Still, the SPOTs are relatively new, and there are a few things we’d like to see changed in future versions:
 The belt clip needs to be more secure. As is, it’s easy to dislodge the beacon. Since nobody would carry this on a belt anyway, we’d rather see a loop molded into the high-impact housing that’s large enough to clip a full-sized carabiner, or pass a one-inch Fastex buckle through.
 SPOT needs to change the pattern on the message confirmation lights. At present, when you press any message button (OK, Help, 911) that button flashes green, and then becomes a steady green light for five seconds while the satellite is contacted, then goes back to flashing green again. Unless you actually witness the transmission, you don’t know if the message went out. The message buttons should flash red once you press them, and then change to green after a successful transmission.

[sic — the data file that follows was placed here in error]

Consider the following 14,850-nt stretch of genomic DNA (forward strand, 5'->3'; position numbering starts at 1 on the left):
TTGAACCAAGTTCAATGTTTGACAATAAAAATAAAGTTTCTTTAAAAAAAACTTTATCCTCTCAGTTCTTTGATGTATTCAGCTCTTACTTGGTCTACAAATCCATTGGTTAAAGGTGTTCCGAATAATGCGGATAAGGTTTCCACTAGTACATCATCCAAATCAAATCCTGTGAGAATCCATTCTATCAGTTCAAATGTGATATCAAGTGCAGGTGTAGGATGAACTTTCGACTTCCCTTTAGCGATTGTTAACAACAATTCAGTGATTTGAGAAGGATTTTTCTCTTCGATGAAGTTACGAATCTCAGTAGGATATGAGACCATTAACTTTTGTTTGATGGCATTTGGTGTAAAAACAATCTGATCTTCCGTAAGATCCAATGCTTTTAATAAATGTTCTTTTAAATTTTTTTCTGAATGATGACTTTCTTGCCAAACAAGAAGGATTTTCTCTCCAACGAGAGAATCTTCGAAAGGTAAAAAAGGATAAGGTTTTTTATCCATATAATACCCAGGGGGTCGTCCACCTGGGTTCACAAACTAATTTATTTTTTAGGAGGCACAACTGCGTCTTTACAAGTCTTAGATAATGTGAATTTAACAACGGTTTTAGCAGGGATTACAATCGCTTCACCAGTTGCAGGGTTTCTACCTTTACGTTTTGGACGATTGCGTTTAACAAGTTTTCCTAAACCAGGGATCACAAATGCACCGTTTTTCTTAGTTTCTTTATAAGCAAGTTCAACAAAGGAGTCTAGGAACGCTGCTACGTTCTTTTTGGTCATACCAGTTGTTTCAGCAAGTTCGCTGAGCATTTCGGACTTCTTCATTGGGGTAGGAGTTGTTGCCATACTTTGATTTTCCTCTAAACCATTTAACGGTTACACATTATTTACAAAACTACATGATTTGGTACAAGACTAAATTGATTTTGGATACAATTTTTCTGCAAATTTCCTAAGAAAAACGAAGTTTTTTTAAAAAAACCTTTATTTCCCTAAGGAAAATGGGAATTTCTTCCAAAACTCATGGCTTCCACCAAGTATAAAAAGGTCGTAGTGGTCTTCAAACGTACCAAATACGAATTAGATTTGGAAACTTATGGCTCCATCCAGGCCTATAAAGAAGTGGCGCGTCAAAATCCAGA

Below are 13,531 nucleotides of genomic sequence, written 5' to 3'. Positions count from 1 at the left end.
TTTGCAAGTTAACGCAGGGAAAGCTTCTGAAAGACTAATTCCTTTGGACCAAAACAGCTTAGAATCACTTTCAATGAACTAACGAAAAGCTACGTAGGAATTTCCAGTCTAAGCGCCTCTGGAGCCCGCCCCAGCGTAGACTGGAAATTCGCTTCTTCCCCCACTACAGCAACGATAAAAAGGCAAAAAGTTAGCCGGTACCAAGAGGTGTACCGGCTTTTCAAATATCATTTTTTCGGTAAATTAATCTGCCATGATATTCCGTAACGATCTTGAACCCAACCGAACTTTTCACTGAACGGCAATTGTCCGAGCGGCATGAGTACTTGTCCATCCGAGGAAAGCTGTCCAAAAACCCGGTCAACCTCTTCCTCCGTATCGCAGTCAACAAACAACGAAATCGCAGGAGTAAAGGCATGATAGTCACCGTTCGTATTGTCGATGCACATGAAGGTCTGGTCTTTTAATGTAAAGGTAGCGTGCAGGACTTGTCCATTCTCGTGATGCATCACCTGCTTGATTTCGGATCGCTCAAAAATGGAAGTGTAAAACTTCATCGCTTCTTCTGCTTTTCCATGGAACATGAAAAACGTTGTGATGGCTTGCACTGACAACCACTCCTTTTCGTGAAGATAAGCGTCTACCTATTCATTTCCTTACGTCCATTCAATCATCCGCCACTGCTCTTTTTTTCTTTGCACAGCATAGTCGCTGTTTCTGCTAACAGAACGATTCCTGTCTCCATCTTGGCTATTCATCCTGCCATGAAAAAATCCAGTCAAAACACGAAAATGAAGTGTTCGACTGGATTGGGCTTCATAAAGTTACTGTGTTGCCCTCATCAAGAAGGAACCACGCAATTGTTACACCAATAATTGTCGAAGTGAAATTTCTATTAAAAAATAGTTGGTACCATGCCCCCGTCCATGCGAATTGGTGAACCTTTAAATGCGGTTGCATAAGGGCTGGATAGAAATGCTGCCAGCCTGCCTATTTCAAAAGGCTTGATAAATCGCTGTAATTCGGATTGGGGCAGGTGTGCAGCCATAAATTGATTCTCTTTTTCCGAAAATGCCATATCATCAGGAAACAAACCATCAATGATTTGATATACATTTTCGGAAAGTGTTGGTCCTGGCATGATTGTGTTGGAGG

In summary, PLBs, satellite phones and SPOT messengers all have their place for backcountry emergencies, and they all offer a level of security unheard of only a decade ago. Despite the relative newness of these devices, hundreds of case histories have already shown that they can save worry, rescuer time, and perhaps your life as well. They are all available for rental, and we recommend testing to see which one might be best for your needs. But nowadays, there are few good excuses for not carrying a reliable satellite signaller on your wilderness adventures.
Travel safe.–Steve Howe